Graduate programs in the School of Education are committed to the following university-wide graduate learning goals that embrace the core values and principles inherent in Loyola's mission:
Master Knowledge and Skills
- Master the skills, methods, and knowledge appropriate to the discipline
- Synthesize knowledge using interdisciplinary approaches
- Acquire the tools to continue professional development and lifelong learning
- Access, analyze, and evaluate information effectively
- Disseminate and communicate information effectively
Manifest Leadership and Social Responsibility in the Workplace and Community
- Understand and value individual differences and have the skills for working effectively in a diverse and changing world
- Comprehend the ethical principles appropriate to the discipline, have the ability to identify ethical dilemmas, and understand the frameworks for selecting and defending a right course of action
- Contribute professionally and personally to the broader community
- Consider issues of justice in making decisions
The School of Education has met all of the components of the Maryland Institutional Performance Criteria and is fully approved by the Maryland State Department of Education (200 West Baltimore Street, Baltimore, MD 21201) to offer undergraduate and graduate programs. This approval covers initial teacher preparation programs and advanced educator programs. However, the approval does not include individual education courses that the institution offers to P-12 educators for professional development, relicensure, or other purposes.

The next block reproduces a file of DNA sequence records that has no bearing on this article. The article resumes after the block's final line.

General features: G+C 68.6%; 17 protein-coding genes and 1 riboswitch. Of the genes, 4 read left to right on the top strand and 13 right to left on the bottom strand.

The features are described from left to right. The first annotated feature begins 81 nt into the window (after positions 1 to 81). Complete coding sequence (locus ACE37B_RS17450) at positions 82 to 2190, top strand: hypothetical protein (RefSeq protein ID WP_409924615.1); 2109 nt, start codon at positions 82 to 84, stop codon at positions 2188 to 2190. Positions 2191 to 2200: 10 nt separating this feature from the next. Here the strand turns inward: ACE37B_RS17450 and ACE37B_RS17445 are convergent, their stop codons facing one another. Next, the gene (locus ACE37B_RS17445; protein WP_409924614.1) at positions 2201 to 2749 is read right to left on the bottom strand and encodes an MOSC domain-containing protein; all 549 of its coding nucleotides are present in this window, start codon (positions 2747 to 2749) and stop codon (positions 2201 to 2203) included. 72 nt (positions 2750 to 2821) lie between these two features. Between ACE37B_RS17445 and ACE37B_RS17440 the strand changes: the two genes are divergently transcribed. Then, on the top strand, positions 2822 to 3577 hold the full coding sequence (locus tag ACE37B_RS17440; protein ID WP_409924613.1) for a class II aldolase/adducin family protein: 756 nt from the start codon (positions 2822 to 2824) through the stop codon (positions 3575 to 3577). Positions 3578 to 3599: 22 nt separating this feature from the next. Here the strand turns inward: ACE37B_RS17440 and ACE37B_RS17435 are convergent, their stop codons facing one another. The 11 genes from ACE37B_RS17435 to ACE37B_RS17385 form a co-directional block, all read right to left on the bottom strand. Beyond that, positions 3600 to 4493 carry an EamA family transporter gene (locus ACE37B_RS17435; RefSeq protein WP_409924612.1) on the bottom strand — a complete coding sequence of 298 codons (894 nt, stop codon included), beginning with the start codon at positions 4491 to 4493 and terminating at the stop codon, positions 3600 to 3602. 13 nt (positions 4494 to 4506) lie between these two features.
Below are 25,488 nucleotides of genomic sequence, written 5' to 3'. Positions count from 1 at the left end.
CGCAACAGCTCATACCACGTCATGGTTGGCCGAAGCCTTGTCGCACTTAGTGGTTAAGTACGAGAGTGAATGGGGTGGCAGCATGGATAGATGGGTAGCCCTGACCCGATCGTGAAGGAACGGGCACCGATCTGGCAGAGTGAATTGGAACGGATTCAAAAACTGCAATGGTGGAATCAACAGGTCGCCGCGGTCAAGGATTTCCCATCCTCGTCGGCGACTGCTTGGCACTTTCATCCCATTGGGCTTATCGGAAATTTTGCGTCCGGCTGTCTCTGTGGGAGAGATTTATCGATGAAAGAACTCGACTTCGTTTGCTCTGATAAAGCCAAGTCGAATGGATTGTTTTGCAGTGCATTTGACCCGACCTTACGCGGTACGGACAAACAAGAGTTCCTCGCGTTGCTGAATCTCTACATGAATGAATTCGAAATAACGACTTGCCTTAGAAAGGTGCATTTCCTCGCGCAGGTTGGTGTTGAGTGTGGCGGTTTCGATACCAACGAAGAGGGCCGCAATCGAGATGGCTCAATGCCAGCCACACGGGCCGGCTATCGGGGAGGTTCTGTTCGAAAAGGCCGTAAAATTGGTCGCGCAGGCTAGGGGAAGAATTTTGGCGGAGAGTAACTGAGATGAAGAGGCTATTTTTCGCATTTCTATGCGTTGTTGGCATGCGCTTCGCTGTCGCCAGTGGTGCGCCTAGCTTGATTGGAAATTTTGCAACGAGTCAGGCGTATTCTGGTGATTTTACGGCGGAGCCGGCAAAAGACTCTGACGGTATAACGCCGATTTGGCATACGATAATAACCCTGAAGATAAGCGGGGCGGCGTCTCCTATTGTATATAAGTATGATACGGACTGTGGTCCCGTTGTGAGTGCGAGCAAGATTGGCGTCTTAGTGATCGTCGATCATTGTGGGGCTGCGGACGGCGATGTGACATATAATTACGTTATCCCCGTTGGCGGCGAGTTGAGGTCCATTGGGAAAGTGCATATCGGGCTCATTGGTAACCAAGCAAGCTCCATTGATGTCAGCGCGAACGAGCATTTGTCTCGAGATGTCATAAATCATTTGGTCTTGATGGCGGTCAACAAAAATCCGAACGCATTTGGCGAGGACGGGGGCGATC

The School of Education seeks graduates from accredited institutions of higher learning who demonstrate significant academic ability. A minimum QPA of 3.000 in undergraduate work or a master's degree from an accredited institution is required for full acceptance. Probationary acceptance may be granted for applicants with a QPA between 2.750 and 3.000. Letters of recommendation, standardized tests, or a personal interview may be required.
Applicants for the Master of Arts in Teaching (MAT) with a GPA lower than 3.0 are required to submit evidence of a passing score (based on the Maryland cutoff level) on the Praxis Core Academic Skills for Educators or equivalent test (C. Consistent with new regulations for teacher certification set forth by the state of Maryland, (please refer to the Maryland Department of Education for details on Basic Skills). In addition, applicants to the MAT program must have an undergraduate degree with a major or significant coursework in the desired certification area.
Transcripts will be reviewed to determine if content area qualifications are met for the type of certification sought. Applicants for elementary certification must meet course requirements in English, math, science, and social studies. For certification in secondary teaching in grades 7-12, a major and/or 27-30 credits in the area of certification are required. Secondary education certification programs focusing on grades 7-12 are offered in biology, chemistry, earth/space science, English, mathematics, physics, and social studies. For certification in grades PK-12, a major and/or 27-30 credits in the area of certification are required. Grades PK-12 certification programs are offered in art, French, music (both instrumental and vocal), and Spanish.
A transcript analysis determines the content area prerequisites you may be required to complete in addition to the MAT program coursework. A full list of required prerequisites courses can be found on the elementary or secondary education program pages. Students missing no more than three prerequisite courses may be admitted conditionally to the part-time program. These courses are taken outside of Loyola and must be completed by the end of your second semester in the program. Students are encouraged to take the courses at your local community college.